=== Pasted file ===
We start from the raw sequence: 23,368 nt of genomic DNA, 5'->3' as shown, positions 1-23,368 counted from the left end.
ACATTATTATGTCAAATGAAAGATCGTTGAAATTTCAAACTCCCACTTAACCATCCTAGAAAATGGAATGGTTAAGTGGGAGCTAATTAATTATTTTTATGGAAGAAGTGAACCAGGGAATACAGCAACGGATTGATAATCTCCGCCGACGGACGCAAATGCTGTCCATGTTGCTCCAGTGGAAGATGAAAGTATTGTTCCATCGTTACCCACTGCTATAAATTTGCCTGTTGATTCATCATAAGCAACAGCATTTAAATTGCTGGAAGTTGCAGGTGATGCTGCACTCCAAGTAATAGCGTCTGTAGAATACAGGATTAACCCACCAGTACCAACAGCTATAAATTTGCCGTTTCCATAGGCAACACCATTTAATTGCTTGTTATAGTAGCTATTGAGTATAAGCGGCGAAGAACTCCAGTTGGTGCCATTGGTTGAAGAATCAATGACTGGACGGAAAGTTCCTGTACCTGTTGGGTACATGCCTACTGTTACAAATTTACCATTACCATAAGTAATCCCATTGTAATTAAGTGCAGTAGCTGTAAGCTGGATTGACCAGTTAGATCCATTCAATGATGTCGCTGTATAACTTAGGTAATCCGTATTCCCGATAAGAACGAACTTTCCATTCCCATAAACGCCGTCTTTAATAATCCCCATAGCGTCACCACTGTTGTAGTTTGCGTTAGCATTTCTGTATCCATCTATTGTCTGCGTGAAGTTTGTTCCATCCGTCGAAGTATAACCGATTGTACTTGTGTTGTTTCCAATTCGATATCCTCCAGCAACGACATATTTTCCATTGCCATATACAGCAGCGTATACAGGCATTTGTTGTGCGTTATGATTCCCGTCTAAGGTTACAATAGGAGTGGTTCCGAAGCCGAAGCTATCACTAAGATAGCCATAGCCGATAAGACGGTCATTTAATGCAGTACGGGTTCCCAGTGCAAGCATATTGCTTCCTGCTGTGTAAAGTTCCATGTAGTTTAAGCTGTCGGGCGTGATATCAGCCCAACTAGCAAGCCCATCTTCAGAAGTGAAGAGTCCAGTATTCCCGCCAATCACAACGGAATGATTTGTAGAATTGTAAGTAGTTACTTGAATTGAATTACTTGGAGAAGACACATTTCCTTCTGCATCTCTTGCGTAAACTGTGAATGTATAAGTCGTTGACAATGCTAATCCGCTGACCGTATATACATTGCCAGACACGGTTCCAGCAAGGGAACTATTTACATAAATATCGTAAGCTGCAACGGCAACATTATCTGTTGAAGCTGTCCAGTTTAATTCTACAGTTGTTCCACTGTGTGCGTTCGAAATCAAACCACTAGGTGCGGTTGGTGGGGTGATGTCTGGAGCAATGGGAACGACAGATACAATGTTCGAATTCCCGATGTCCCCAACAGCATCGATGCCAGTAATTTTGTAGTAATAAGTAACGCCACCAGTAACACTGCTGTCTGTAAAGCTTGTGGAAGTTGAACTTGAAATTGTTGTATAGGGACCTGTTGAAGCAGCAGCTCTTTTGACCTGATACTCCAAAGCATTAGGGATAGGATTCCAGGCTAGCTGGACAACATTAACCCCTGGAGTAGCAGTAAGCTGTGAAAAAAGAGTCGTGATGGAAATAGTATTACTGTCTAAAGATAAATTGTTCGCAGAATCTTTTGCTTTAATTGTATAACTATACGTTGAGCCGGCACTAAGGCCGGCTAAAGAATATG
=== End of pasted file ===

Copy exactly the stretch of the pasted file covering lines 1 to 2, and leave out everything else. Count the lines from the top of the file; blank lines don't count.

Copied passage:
We start from the raw sequence: 23,368 nt of genomic DNA, 5'->3' as shown, positions 1-23,368 counted from the left end.
ACATTATTATGTCAAATGAAAGATCGTTGAAATTTCAAACTCCCACTTAACCATCCTAGAAAATGGAATGGTTAAGTGGGAGCTAATTAATTATTTTTATGGAAGAAGTGAACCAGGGAATACAGCAACGGATTGATAATCTCCGCCGACGGACGCAAATGCTGTCCATGTTGCTCCAGTGGAAGATGAAAGTATTGTTCCATCGTTACCCACTGCTATAAATTTGCCTGTTGATTCATCATAAGCAACAGCATTTAAATTGCTGGAAGTTGCAGGTGATGCTGCACTCCAAGTAATAGCGTCTGTAGAATACAGGATTAACCCACCAGTACCAACAGCTATAAATTTGCCGTTTCCATAGGCAACACCATTTAATTGCTTGTTATAGTAGCTATTGAGTATAAGCGGCGAAGAACTCCAGTTGGTGCCATTGGTTGAAGAATCAATGACTGGACGGAAAGTTCCTGTACCTGTTGGGTACATGCCTACTGTTACAAATTTACCATTACCATAAGTAATCCCATTGTAATTAAGTGCAGTAGCTGTAAGCTGGATTGACCAGTTAGATCCATTCAATGATGTCGCTGTATAACTTAGGTAATCCGTATTCCCGATAAGAACGAACTTTCCATTCCCATAAACGCCGTCTTTAATAATCCCCATAGCGTCACCACTGTTGTAGTTTGCGTTAGCATTTCTGTATCCATCTATTGTCTGCGTGAAGTTTGTTCCATCCGTCGAAGTATAACCGATTGTACTTGTGTTGTTTCCAATTCGATATCCTCCAGCAACGACATATTTTCCATTGCCATATACAGCAGCGTATACAGGCATTTGTTGTGCGTTATGATTCCCGTCTAAGGTTACAATAGGAGTGGTTCCGAAGCCGAAGCTATCACTAAGATAGCCATAGCCGATAAGACGGTCATTTAATGCAGTACGGGTTCCCAGTGCAAGCATATTGCTTCCTGCTGTGTAAAGTTCCATGTAGTTTAAGCTGTCGGGCGTGATATCAGCCCAACTAGCAAGCCCATCTTCAGAAGTGAAGAGTCCAGTATTCCCGCCAATCACAACGGAATGATTTGTAGAATTGTAAGTAGTTACTTGAATTGAATTACTTGGAGAAGACACATTTCCTTCTGCATCTCTTGCGTAAACTGTGAATGTATAAGTCGTTGACAATGCTAATCCGCTGACCGTATATACATTGCCAGACACGGTTCCAGCAAGGGAACTATTTACATAAATATCGTAAGCTGCAACGGCAACATTATCTGTTGAAGCTGTCCAGTTTAATTCTACAGTTGTTCCACTGTGTGCGTTCGAAATCAAACCACTAGGTGCGGTTGGTGGGGTGATGTCTGGAGCAATGGGAACGACAGATACAATGTTCGAATTCCCGATGTCCCCAACAGCATCGATGCCAGTAATTTTGTAGTAATAAGTAACGCCACCAGTAACACTGCTGTCTGTAAAGCTTGTGGAAGTTGAACTTGAAATTGTTGTATAGGGACCTGTTGAAGCAGCAGCTCTTTTGACCTGATACTCCAAAGCATTAGGGATAGGATTCCAGGCTAGCTGGACAACATTAACCCCTGGAGTAGCAGTAAGCTGTGAAAAAAGAGTCGTGATGGAAATAGTATTACTGTCTAAAGATAAATTGTTCGCAGAATCTTTTGCTTTAATTGTATAACTATACGTTGAGCCGGCACTAAGGCCGGCTAAAGAATATG